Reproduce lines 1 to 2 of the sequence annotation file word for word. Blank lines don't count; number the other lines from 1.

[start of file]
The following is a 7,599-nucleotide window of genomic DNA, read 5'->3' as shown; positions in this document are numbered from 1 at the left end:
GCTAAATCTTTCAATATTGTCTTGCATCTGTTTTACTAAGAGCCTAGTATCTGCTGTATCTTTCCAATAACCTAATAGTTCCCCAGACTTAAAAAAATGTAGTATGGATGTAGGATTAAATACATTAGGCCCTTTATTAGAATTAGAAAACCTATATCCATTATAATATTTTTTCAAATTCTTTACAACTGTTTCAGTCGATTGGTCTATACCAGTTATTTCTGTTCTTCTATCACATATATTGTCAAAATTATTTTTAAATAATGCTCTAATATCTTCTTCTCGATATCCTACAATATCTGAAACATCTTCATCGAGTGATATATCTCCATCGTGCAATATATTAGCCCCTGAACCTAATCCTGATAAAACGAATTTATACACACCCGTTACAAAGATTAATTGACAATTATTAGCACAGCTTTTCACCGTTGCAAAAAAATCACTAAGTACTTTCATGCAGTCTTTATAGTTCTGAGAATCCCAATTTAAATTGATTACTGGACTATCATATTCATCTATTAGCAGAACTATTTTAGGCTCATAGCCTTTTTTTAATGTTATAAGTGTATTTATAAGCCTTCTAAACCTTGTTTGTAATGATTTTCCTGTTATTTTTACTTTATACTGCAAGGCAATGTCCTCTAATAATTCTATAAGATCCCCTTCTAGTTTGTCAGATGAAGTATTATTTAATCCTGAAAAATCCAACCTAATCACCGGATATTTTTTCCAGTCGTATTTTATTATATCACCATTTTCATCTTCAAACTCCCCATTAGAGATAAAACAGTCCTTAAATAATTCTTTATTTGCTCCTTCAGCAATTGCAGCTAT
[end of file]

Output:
The following is a 7,599-nucleotide window of genomic DNA, read 5'->3' as shown; positions in this document are numbered from 1 at the left end:
GCTAAATCTTTCAATATTGTCTTGCATCTGTTTTACTAAGAGCCTAGTATCTGCTGTATCTTTCCAATAACCTAATAGTTCCCCAGACTTAAAAAAATGTAGTATGGATGTAGGATTAAATACATTAGGCCCTTTATTAGAATTAGAAAACCTATATCCATTATAATATTTTTTCAAATTCTTTACAACTGTTTCAGTCGATTGGTCTATACCAGTTATTTCTGTTCTTCTATCACATATATTGTCAAAATTATTTTTAAATAATGCTCTAATATCTTCTTCTCGATATCCTACAATATCTGAAACATCTTCATCGAGTGATATATCTCCATCGTGCAATATATTAGCCCCTGAACCTAATCCTGATAAAACGAATTTATACACACCCGTTACAAAGATTAATTGACAATTATTAGCACAGCTTTTCACCGTTGCAAAAAAATCACTAAGTACTTTCATGCAGTCTTTATAGTTCTGAGAATCCCAATTTAAATTGATTACTGGACTATCATATTCATCTATTAGCAGAACTATTTTAGGCTCATAGCCTTTTTTTAATGTTATAAGTGTATTTATAAGCCTTCTAAACCTTGTTTGTAATGATTTTCCTGTTATTTTTACTTTATACTGCAAGGCAATGTCCTCTAATAATTCTATAAGATCCCCTTCTAGTTTGTCAGATGAAGTATTATTTAATCCTGAAAAATCCAACCTAATCACCGGATATTTTTTCCAGTCGTATTTTATTATATCACCATTTTCATCTTCAAACTCCCCATTAGAGATAAAACAGTCCTTAAATAATTCTTTATTTGCTCCTTCAGCAATTGCAGCTAT